Areas of Glioblastoma Tumors Correlate with Separate Subtypes of Glioma Stem Cells, Respond Better to Combination Treatment
Andrew Sloan, MD, of University Hospitals Cleveland Medical Center, senior co-author of new report in Nature Medicine
A new study demonstrates, for the first time, that glioblastoma (GBM), the most common and most lethal brain tumor, is driven by two distinct subsets of cancer stem cells. Moreover, each subtype of glioma stem cells is driven by distinct transcriptional programs for growth and treatment resistance, and these different cell populations correspond to well-known morphological differences within the GBM itself.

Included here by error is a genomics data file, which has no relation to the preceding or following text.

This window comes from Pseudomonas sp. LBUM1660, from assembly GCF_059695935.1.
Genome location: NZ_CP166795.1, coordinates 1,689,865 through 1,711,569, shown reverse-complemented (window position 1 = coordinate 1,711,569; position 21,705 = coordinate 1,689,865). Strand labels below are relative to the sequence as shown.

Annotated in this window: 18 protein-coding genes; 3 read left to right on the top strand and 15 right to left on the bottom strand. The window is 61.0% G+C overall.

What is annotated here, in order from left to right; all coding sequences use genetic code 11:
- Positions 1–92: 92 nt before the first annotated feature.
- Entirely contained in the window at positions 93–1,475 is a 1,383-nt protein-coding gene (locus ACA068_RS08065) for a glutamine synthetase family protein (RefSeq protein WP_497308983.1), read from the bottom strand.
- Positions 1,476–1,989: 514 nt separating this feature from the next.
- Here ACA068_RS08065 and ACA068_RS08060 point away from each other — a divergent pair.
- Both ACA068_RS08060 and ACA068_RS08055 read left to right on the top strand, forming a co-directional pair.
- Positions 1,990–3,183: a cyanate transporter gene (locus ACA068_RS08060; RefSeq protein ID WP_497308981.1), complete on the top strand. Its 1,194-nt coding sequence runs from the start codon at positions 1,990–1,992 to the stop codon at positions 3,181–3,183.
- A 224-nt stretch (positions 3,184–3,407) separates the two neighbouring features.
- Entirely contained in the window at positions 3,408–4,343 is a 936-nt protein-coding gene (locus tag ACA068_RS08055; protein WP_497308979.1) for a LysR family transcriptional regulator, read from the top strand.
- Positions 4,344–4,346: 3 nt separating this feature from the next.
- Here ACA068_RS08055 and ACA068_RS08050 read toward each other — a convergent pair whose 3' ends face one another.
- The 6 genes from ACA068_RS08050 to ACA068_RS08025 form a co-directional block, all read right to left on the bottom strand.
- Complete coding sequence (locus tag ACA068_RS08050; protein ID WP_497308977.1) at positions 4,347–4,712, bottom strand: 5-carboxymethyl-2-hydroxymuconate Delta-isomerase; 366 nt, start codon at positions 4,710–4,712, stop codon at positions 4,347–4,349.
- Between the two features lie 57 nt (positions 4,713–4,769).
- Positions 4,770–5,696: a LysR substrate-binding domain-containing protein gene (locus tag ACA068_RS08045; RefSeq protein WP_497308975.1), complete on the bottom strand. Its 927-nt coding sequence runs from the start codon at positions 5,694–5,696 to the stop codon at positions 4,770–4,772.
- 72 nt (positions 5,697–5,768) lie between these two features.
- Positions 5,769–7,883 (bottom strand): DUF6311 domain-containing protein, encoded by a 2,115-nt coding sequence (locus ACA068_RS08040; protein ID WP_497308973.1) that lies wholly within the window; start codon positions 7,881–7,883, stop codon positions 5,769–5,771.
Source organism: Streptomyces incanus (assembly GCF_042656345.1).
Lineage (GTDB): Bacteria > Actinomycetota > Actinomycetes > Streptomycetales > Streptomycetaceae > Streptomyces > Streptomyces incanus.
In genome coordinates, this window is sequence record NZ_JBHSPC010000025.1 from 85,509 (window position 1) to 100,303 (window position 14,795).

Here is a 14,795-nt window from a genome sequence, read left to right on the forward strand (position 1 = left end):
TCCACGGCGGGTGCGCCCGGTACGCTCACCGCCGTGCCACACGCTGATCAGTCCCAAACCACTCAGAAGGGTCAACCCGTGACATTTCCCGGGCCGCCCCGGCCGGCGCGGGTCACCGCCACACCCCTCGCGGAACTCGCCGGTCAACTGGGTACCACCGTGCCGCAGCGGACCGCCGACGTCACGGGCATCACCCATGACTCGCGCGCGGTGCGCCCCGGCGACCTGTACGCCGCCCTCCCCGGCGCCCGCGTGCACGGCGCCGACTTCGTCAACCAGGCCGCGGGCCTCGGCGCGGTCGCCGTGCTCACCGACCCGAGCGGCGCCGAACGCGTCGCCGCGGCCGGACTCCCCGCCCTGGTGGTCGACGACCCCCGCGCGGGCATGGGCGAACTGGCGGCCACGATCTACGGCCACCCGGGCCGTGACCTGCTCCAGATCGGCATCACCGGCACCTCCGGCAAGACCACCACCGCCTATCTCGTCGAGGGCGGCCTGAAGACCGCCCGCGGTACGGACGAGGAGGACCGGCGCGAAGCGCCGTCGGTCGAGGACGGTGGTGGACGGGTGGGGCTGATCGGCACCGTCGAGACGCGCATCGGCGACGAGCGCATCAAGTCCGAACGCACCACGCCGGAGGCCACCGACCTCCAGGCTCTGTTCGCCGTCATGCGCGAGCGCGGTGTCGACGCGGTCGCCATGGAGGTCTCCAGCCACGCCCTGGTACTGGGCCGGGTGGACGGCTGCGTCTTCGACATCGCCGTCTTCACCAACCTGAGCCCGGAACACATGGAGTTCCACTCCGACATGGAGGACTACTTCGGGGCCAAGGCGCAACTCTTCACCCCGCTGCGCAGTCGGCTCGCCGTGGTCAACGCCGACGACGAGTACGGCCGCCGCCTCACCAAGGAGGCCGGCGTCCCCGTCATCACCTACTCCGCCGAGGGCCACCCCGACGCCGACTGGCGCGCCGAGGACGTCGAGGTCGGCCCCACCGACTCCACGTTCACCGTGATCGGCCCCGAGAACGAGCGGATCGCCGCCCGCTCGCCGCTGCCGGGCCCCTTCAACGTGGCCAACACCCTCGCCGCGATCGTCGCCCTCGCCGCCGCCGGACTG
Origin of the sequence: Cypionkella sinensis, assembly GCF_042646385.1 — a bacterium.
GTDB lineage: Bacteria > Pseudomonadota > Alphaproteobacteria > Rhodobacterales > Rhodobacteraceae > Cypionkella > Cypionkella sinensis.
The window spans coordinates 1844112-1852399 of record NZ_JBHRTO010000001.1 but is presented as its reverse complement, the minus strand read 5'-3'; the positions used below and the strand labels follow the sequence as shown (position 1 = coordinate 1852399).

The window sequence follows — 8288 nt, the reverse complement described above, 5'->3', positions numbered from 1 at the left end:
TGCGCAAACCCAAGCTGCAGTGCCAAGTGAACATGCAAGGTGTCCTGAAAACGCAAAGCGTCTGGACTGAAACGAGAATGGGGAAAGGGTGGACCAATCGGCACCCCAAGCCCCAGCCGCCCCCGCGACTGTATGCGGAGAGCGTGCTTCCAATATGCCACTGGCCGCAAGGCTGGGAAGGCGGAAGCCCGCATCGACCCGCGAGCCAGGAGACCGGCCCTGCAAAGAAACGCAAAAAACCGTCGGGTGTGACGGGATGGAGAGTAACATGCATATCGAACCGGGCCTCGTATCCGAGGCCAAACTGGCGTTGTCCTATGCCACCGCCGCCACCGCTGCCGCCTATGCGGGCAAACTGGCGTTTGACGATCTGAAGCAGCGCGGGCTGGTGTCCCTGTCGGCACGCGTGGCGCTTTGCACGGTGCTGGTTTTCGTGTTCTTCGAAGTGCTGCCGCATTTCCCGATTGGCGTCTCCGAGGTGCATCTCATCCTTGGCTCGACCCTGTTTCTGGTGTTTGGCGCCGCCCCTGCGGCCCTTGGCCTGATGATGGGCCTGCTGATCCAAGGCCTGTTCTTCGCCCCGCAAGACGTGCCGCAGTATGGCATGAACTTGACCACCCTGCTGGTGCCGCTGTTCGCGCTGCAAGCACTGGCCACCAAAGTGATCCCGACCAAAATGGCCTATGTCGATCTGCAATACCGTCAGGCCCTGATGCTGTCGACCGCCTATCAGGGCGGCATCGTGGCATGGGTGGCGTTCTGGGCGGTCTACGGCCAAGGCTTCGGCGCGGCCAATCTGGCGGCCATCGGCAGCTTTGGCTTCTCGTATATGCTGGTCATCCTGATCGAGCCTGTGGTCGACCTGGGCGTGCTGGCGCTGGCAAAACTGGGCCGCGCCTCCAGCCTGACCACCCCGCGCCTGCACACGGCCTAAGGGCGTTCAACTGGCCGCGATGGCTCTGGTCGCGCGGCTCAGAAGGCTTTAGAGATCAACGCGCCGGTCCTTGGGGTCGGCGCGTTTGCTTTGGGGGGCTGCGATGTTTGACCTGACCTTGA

More importantly, the researchers found that while chemotherapeutic agents targeting each subtype achieve modest efficacy alone, they are synergistic when combined as demonstrated in a mouse model.
Senior co-author of the study, Andrew Sloan, MD, Medical Director, Brain Tumor and Neuro-Oncology Center at University Hospitals Cleveland Medical Center observed that GBMs typically have two radiologically distinct regions on MRI: The enhancing mass and the necrotic core.
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